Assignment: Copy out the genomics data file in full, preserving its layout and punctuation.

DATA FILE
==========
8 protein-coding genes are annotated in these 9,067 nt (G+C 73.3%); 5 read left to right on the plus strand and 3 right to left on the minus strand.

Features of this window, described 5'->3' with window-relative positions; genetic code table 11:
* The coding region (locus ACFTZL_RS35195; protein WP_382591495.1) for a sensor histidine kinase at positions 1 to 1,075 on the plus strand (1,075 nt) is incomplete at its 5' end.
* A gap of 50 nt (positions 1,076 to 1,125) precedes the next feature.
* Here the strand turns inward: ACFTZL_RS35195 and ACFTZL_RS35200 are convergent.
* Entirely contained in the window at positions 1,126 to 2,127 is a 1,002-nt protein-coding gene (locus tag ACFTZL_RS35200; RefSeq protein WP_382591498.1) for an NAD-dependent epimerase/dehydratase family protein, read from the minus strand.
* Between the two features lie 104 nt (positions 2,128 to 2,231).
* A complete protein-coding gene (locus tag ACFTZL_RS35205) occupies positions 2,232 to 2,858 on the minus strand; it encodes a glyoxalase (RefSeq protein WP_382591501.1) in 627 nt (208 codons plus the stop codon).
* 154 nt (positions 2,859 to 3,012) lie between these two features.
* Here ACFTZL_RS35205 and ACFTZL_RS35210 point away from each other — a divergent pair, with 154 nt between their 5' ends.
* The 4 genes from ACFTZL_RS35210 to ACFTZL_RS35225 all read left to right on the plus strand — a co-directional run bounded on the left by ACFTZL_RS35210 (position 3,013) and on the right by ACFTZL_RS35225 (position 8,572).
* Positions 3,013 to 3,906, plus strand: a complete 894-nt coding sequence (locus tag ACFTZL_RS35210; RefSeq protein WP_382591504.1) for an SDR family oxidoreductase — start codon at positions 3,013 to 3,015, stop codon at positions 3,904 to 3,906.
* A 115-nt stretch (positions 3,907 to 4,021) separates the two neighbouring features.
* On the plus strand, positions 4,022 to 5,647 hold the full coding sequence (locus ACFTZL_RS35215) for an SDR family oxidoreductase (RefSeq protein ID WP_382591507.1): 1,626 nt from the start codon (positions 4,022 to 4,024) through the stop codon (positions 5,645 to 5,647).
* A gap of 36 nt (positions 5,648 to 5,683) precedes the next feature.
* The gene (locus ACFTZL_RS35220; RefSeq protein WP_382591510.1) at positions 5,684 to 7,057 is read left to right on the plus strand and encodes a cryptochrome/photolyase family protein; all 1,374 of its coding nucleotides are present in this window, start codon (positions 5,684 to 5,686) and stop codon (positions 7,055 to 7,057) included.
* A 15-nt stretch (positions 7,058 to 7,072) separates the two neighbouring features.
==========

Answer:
8 protein-coding genes are annotated in these 9,067 nt (G+C 73.3%); 5 read left to right on the plus strand and 3 right to left on the minus strand.

Features of this window, described 5'->3' with window-relative positions; genetic code table 11:
* The coding region (locus ACFTZL_RS35195; protein WP_382591495.1) for a sensor histidine kinase at positions 1 to 1,075 on the plus strand (1,075 nt) is incomplete at its 5' end.
* A gap of 50 nt (positions 1,076 to 1,125) precedes the next feature.
* Here the strand turns inward: ACFTZL_RS35195 and ACFTZL_RS35200 are convergent.
* Entirely contained in the window at positions 1,126 to 2,127 is a 1,002-nt protein-coding gene (locus tag ACFTZL_RS35200; RefSeq protein WP_382591498.1) for an NAD-dependent epimerase/dehydratase family protein, read from the minus strand.
* Between the two features lie 104 nt (positions 2,128 to 2,231).
* A complete protein-coding gene (locus tag ACFTZL_RS35205) occupies positions 2,232 to 2,858 on the minus strand; it encodes a glyoxalase (RefSeq protein WP_382591501.1) in 627 nt (208 codons plus the stop codon).
* 154 nt (positions 2,859 to 3,012) lie between these two features.
* Here ACFTZL_RS35205 and ACFTZL_RS35210 point away from each other — a divergent pair, with 154 nt between their 5' ends.
* The 4 genes from ACFTZL_RS35210 to ACFTZL_RS35225 all read left to right on the plus strand — a co-directional run bounded on the left by ACFTZL_RS35210 (position 3,013) and on the right by ACFTZL_RS35225 (position 8,572).
* Positions 3,013 to 3,906, plus strand: a complete 894-nt coding sequence (locus tag ACFTZL_RS35210; RefSeq protein WP_382591504.1) for an SDR family oxidoreductase — start codon at positions 3,013 to 3,015, stop codon at positions 3,904 to 3,906.
* A 115-nt stretch (positions 3,907 to 4,021) separates the two neighbouring features.
* On the plus strand, positions 4,022 to 5,647 hold the full coding sequence (locus ACFTZL_RS35215) for an SDR family oxidoreductase (RefSeq protein ID WP_382591507.1): 1,626 nt from the start codon (positions 4,022 to 4,024) through the stop codon (positions 5,645 to 5,647).
* A gap of 36 nt (positions 5,648 to 5,683) precedes the next feature.
* The gene (locus ACFTZL_RS35220; RefSeq protein WP_382591510.1) at positions 5,684 to 7,057 is read left to right on the plus strand and encodes a cryptochrome/photolyase family protein; all 1,374 of its coding nucleotides are present in this window, start codon (positions 5,684 to 5,686) and stop codon (positions 7,055 to 7,057) included.
* A 15-nt stretch (positions 7,058 to 7,072) separates the two neighbouring features.